Genome Plasticity and Dynamic Evolution of Phytopathogenic Pseudomonads and Related Bacteria

  • Marco Scortichini
  • Simone Marcelletti
  • Patrizia Ferrante
  • Milena Petriccione
  • Emanuela Torelli
  • Giuseppe Firrao


Pseudomonads represent widely distributed plant pathogenic bacteria, which cause diseases in most cultivated mono and dicotyledonous crops worldwide. Currently, 25 phytopathogenic Pseudomonas spp. have been identified and described; four of these species contain distinct pathovars. The general features of Pseudomonas syringae and Pseudomonas savastanoi include a genome size of approximately 6 Mb, with a 57–59 % G + C content, 5,200–5,700 protein-encoding genes, and 85.6–88.7 % coding sequences. The core genome of the P. syringae species complex contains 3,397 genes, whereas its “pan” genome, currently based on the genomic assessment of 19 different pathovars, contains 12,749 genes. Many strains of P. syringae pathovars contain one or more plasmids with an extensive amount of shared DNA sequences. There are striking examples of how the acquisition or loss of an entire plasmid or genomic (pathogenicity) island harboured from a particular plasmid determines a differential response of the host plant to bacterial attack. Cases of evolution through the gain or loss of a whole plasmid or its part are illustrated. Examples of dynamic genetic rearrangements involving genes for elicitors of the plant immunity system, the type III secretion system, and their effector proteins are illustrated along with a case of pathogen convergent evolution to the same host plant and the evolutionary dynamics found in Ralstonia solanacearum. Finally, cell-to-cell communication and two-component signal transduction are discussed in the global network of regulated communication.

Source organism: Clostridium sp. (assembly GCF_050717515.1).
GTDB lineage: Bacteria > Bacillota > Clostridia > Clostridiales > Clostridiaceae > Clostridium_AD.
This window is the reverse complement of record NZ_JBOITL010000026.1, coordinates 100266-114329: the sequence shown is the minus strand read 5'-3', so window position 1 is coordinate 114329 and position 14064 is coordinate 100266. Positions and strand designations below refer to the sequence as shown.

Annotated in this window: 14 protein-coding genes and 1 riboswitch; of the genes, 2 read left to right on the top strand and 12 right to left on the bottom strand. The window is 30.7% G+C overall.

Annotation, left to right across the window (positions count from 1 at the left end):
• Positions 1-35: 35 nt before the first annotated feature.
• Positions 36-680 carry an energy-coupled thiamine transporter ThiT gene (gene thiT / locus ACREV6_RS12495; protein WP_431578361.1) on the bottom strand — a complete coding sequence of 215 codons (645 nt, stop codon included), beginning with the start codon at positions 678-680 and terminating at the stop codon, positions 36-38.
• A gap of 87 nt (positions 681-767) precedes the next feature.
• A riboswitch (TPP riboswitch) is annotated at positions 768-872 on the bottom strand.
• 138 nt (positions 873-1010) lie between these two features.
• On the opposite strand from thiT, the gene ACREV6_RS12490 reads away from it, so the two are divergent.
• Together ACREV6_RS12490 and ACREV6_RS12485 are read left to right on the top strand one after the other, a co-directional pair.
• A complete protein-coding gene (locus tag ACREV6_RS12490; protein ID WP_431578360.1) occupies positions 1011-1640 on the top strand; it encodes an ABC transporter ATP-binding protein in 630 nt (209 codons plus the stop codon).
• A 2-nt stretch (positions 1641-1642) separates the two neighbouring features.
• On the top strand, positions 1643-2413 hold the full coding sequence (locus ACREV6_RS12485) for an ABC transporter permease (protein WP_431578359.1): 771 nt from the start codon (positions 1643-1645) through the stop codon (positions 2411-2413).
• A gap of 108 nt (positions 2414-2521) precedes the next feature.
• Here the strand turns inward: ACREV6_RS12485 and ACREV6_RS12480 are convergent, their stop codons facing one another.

Secretion System Effector Protein Mobile Genetic Element Core Genome Genomic Island 
These keywords were added by machine and not by the authors. This process is experimental and the keywords may be updated as the learning algorithm improves.


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Copyright information

© Springer Science+Business Media New York 2014

Authors and Affiliations

  • Marco Scortichini
    • 1
  • Simone Marcelletti
    • 1
  • Patrizia Ferrante
    • 1
  • Milena Petriccione
    • 2
  • Emanuela Torelli
    • 3
  • Giuseppe Firrao
    • 3
  1. 1.C.R.A., Consiglio per la Ricerca e Sperimentazione in Agricultura, Centro di Ricerca per la FrutticolturaRomeItaly
  2. 2.C.R.A., Unità di Ricerca per la FrutticolturaCasertaItaly
  3. 3.Dipartimento Scienze Agrarie ed AmbientaliUniversità degli Studi di UdineUdineItaly

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